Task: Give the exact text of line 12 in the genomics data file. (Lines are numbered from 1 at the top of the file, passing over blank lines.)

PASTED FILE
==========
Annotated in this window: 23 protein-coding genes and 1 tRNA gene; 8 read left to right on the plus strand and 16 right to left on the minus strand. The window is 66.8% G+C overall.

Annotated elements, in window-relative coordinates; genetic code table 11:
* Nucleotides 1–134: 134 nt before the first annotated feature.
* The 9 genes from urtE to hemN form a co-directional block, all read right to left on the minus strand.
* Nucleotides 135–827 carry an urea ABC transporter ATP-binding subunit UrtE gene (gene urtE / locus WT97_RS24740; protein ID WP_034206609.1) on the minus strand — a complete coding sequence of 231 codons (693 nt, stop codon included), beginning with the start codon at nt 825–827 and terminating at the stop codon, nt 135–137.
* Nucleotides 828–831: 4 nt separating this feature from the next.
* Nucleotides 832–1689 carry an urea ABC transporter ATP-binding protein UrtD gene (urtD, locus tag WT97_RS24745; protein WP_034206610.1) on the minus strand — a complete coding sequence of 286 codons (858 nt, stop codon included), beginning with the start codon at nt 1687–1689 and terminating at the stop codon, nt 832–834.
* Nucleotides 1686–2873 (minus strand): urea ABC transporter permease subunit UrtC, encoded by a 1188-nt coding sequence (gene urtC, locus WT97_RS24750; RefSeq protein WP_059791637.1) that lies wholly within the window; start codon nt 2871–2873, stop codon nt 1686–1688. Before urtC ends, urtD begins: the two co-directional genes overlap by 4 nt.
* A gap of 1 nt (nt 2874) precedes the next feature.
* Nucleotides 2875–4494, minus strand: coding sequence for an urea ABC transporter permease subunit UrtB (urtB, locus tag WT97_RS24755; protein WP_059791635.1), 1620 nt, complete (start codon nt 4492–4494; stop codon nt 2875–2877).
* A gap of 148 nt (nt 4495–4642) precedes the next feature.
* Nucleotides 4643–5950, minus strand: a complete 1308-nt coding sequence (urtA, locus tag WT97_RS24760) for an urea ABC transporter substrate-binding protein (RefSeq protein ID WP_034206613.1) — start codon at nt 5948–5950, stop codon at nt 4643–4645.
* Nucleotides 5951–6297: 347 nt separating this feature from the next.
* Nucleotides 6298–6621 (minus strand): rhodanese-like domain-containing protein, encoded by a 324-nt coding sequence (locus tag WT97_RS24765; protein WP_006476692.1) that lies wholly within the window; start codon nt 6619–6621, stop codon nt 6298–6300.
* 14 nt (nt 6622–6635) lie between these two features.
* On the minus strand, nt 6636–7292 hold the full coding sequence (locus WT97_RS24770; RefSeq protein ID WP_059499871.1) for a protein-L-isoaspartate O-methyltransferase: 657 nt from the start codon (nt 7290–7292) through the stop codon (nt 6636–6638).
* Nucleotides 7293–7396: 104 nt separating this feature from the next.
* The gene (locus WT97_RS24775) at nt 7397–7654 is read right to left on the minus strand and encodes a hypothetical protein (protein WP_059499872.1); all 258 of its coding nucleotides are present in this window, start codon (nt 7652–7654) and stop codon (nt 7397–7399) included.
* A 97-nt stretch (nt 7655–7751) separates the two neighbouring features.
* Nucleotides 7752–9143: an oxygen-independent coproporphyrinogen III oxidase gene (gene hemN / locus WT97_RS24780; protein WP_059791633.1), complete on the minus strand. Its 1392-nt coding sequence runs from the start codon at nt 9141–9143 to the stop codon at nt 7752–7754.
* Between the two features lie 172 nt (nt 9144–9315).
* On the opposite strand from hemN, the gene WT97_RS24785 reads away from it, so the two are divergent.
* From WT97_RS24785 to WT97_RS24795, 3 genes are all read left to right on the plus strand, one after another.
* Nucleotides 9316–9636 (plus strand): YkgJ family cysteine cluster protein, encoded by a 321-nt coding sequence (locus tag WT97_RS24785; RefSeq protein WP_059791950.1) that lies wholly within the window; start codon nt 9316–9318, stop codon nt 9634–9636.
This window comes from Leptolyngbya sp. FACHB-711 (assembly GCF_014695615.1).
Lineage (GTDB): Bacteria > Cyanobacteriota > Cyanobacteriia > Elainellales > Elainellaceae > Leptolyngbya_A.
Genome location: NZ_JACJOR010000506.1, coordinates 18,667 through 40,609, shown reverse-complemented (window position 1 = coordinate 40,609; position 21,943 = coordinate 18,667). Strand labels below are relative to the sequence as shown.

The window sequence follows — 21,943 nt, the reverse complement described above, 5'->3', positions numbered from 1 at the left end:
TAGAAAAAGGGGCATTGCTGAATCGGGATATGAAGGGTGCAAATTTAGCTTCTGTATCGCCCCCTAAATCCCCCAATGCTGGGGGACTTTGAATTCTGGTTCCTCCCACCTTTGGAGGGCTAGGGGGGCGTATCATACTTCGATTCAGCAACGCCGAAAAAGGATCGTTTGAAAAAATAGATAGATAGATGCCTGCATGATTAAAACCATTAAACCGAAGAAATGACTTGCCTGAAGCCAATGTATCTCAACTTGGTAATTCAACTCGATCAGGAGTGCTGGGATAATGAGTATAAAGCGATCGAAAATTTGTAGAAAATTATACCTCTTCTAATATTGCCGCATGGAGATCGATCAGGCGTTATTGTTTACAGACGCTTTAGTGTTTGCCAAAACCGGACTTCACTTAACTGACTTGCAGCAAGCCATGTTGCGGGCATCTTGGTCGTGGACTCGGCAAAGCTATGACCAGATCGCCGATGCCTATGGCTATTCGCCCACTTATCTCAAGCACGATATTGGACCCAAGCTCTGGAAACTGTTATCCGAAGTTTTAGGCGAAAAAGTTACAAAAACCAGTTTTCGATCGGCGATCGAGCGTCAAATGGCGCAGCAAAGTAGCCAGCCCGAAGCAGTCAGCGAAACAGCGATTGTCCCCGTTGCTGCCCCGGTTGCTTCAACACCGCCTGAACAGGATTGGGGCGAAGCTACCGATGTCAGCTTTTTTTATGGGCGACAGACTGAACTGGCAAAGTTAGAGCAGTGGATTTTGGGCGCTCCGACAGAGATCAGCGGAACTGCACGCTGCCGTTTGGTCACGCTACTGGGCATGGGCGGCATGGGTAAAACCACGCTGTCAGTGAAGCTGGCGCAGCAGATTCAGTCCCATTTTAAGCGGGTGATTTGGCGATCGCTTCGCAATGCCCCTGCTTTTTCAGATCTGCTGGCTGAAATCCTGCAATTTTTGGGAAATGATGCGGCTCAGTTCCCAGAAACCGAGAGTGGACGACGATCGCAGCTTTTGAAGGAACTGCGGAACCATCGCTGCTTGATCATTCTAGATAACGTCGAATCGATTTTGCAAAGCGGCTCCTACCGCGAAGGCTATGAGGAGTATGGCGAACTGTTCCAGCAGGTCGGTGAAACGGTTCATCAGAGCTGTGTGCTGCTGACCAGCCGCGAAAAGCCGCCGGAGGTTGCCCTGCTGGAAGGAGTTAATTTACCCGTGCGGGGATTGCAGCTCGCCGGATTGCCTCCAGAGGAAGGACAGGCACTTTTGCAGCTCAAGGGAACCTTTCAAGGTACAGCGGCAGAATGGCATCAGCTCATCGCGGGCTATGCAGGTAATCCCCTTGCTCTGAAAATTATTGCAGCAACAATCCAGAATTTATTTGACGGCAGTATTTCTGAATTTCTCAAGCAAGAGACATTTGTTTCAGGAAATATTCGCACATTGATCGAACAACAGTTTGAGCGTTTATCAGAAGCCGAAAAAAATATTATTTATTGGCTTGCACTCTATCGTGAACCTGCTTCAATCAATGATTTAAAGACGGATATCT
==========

* Nucleotides 4643–5950, minus strand: a complete 1308-nt coding sequence (urtA, locus tag WT97_RS24760) for an urea ABC transporter substrate-binding protein (RefSeq protein ID WP_034206613.1) — start codon at nt 5948–5950, stop codon at nt 4643–4645.